Families are warmly welcomed at Chalet La Foret, and Chamonix has something for everyone, from babies to teenagers. Here’s a quick overview of just some of the activities that are particularly good for families.
Plenty of the hikes in the valley are suitable for family outings – there’s something for all levels and ages. The chalet is in the perfect place for these walks, in the heart of a network of lovely wooded trails. The valley floor walks are fine with baby buggies, and for older children, the walks to the mountain restaurants, like Chalet Floria, down to the ice cave from Montenvers, or to the glacier at Les Bossons, are perfect – not too strenuous, with amazing views.
Another beautiful short walk is the half-hour to the Cascade du Berard at Le Buet, on the way to Vallorcine. From the lovely cafe, perched above a gorge, you can walk to a cave behind the waterfall. They have evening barbecues on Thursdays here in summer, with displays of “Tyrolienne” (high zip wires) over the gorge. Bring a torch to get back down.
Backpacks that will hold babies or small children can be hired from Snell Sports in Chamonix, and we have a trail guide books at the chalet which you are welcome to borrow.
Cable cars and railways
All these are great for children over two, though the Aiguille Du Midi is not advised for under-fives. Montenvers is especially suitable, with its fun ride up on the bright red trains and easy walks and nature trail at the top. More cable cars and railways.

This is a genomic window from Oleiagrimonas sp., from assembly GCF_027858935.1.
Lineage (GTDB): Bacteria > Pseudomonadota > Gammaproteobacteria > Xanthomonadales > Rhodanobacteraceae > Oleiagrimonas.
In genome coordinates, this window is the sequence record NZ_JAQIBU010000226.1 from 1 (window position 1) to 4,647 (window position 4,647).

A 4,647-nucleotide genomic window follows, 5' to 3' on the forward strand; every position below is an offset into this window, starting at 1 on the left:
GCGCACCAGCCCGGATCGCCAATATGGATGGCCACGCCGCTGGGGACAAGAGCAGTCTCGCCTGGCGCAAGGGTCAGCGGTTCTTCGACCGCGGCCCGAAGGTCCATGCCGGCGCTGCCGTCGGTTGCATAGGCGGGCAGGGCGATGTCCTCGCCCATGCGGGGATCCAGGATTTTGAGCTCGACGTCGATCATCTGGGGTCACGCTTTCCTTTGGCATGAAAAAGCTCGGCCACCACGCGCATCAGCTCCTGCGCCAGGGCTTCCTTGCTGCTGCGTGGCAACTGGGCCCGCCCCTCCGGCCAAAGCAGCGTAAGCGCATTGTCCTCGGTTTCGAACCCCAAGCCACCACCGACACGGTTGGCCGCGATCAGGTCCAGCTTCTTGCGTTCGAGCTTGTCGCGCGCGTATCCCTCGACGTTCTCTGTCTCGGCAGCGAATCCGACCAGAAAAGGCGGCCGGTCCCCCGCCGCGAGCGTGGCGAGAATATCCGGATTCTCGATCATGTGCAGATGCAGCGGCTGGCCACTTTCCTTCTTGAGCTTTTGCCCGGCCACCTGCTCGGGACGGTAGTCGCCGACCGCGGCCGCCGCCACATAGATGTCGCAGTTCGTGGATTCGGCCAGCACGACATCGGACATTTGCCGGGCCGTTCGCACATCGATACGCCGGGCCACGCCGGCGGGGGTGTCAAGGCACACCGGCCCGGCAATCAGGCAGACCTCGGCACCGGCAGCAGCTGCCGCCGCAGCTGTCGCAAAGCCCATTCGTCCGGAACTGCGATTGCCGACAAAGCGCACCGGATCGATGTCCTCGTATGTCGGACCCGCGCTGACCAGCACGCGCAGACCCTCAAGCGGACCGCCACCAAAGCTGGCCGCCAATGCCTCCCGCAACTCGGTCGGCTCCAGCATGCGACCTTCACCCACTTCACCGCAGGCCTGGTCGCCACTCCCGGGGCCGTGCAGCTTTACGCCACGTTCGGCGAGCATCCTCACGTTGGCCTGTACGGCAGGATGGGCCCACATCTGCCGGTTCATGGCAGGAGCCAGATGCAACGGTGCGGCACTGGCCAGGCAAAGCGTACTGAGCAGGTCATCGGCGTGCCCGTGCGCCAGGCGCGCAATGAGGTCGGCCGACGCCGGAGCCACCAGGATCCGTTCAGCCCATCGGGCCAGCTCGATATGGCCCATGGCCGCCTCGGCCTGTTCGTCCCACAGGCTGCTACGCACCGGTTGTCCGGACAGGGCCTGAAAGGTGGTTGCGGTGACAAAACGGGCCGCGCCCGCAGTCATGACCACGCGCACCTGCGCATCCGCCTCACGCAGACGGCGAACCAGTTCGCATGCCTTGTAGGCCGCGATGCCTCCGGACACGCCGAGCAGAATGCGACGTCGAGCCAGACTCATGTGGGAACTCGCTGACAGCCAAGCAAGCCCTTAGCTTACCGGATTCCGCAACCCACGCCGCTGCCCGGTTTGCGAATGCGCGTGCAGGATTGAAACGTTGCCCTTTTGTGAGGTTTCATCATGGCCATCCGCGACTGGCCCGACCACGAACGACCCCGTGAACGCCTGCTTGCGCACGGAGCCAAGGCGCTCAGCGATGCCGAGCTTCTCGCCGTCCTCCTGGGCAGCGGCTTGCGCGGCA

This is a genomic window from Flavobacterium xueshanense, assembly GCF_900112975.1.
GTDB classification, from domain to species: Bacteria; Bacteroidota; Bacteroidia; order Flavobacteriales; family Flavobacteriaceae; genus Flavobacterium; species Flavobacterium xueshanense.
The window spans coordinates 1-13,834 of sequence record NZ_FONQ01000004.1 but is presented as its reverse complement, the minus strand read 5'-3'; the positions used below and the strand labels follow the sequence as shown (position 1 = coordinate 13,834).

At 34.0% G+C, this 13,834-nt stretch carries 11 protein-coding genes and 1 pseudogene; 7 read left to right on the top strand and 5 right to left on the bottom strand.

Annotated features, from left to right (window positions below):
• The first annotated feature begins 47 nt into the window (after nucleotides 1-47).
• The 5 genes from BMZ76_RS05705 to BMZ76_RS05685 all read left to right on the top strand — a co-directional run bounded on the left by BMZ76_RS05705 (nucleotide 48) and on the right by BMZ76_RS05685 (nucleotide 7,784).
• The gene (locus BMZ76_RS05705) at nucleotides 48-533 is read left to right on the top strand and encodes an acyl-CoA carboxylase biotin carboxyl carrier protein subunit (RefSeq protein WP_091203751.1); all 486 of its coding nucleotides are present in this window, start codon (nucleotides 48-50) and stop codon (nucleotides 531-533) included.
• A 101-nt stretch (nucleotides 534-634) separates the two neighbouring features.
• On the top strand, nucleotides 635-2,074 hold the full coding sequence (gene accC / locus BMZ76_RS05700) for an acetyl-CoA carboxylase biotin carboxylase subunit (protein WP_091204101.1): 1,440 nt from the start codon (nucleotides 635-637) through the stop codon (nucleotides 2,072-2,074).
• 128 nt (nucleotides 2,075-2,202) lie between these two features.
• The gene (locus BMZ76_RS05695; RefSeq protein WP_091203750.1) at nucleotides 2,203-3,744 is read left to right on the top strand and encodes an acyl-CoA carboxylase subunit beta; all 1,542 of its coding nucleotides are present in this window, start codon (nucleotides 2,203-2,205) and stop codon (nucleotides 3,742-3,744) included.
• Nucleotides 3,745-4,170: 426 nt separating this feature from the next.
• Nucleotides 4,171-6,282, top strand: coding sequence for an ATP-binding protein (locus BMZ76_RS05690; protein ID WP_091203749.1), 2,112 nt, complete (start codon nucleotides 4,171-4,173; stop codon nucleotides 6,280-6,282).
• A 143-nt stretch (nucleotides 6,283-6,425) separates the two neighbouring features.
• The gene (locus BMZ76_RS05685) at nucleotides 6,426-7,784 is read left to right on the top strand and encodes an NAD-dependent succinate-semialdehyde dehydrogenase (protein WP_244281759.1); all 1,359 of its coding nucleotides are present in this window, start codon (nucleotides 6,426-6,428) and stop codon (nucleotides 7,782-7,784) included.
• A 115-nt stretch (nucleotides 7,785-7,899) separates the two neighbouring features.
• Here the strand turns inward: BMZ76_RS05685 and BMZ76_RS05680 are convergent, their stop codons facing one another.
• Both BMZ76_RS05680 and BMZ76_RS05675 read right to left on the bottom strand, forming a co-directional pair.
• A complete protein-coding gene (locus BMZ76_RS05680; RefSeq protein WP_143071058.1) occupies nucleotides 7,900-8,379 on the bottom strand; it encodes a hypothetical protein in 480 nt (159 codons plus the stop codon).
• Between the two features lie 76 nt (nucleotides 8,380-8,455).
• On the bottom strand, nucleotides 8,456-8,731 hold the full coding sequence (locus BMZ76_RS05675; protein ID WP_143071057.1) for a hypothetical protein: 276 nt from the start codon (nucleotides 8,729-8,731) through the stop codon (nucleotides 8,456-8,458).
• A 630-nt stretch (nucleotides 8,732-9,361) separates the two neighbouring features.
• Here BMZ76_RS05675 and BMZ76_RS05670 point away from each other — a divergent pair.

Les Planards is a brilliant place for kids in the centre of Chamonix. It has a free play area for younger children (there’s something for any child that can toddle) and also motor racing, trampolining, water slides, a mechanical digger and more.
For children (in fact anyone) over 6, their Summer Luge is hugely popular – the longest in France, it winds through the forest for nearly 2 km. Younger children can go on with an adult.
The Adventure Playground has three levels – for children over three, sevens, and eleven. Under 18s must be accompanied by an adult -which gives you an excuse to have a go! Fifty activities to choose from and tremendous fun. They will show you the ropes (quite literally!) at the beginning and then leave you to it.
Accro-Park at Lac Gaillands is the biggest with over 70 activities, zip lines, bridges and swings
Arbre Aventure in Les Houches is another adventure playground which also has sections for younger children – Kid Adventure, the main section Arbre Aventure and Tyrolienne Adventure – a course of ziplines through the forest.
For younger children (under 11) the Paradis Des Praz is just a short walk from the chalet.
This little chalet has barbecue lunches most days in summer and a wonderful play area, free for customers. The river flows into a lovely shallow pool under the pine trees, and there are forts, bridges and ropes. Pony rides are also available for a small cost. There are plenty of easy walks and bicycle rides surrounding this beautiful spot.
The Parc de Merlet is a 20 hectare park where you can see mountain fauna like Marmots and Ibex in their natural habitat. It’s a lovely place for children to see the animals. Allow about two hours for the park – it also has a pleasant restaurant with beautiful views.